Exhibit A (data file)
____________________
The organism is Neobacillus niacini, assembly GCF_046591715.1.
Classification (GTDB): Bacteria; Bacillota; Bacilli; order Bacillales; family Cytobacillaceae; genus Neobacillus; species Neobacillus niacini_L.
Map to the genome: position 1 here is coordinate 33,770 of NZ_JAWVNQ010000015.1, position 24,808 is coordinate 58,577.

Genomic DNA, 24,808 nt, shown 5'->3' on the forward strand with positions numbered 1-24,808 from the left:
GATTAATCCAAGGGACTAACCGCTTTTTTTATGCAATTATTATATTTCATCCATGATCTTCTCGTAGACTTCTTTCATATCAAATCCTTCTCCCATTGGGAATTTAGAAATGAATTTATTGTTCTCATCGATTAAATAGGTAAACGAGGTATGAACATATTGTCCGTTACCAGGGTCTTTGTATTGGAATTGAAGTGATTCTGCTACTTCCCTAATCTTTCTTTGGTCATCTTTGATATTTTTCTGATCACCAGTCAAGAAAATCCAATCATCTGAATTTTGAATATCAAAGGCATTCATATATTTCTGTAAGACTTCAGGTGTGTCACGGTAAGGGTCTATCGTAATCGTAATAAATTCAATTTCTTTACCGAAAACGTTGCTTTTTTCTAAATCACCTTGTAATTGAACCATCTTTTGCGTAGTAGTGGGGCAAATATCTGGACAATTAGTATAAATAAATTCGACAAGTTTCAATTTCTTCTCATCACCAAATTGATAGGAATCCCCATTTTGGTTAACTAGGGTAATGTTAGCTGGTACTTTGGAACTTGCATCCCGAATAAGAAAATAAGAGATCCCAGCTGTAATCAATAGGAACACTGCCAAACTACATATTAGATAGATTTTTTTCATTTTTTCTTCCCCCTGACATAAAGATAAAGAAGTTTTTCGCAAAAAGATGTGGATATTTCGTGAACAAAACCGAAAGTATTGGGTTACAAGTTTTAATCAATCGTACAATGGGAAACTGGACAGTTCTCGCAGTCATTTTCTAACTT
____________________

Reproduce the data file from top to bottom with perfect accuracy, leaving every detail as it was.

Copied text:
The organism is Neobacillus niacini, assembly GCF_046591715.1.
Classification (GTDB): Bacteria; Bacillota; Bacilli; order Bacillales; family Cytobacillaceae; genus Neobacillus; species Neobacillus niacini_L.
Map to the genome: position 1 here is coordinate 33,770 of NZ_JAWVNQ010000015.1, position 24,808 is coordinate 58,577.

Genomic DNA, 24,808 nt, shown 5'->3' on the forward strand with positions numbered 1-24,808 from the left:
GATTAATCCAAGGGACTAACCGCTTTTTTTATGCAATTATTATATTTCATCCATGATCTTCTCGTAGACTTCTTTCATATCAAATCCTTCTCCCATTGGGAATTTAGAAATGAATTTATTGTTCTCATCGATTAAATAGGTAAACGAGGTATGAACATATTGTCCGTTACCAGGGTCTTTGTATTGGAATTGAAGTGATTCTGCTACTTCCCTAATCTTTCTTTGGTCATCTTTGATATTTTTCTGATCACCAGTCAAGAAAATCCAATCATCTGAATTTTGAATATCAAAGGCATTCATATATTTCTGTAAGACTTCAGGTGTGTCACGGTAAGGGTCTATCGTAATCGTAATAAATTCAATTTCTTTACCGAAAACGTTGCTTTTTTCTAAATCACCTTGTAATTGAACCATCTTTTGCGTAGTAGTGGGGCAAATATCTGGACAATTAGTATAAATAAATTCGACAAGTTTCAATTTCTTCTCATCACCAAATTGATAGGAATCCCCATTTTGGTTAACTAGGGTAATGTTAGCTGGTACTTTGGAACTTGCATCCCGAATAAGAAAATAAGAGATCCCAGCTGTAATCAATAGGAACACTGCCAAACTACATATTAGATAGATTTTTTTCATTTTTTCTTCCCCCTGACATAAAGATAAAGAAGTTTTTCGCAAAAAGATGTGGATATTTCGTGAACAAAACCGAAAGTATTGGGTTACAAGTTTTAATCAATCGTACAATGGGAAACTGGACAGTTCTCGCAGTCATTTTCTAACTT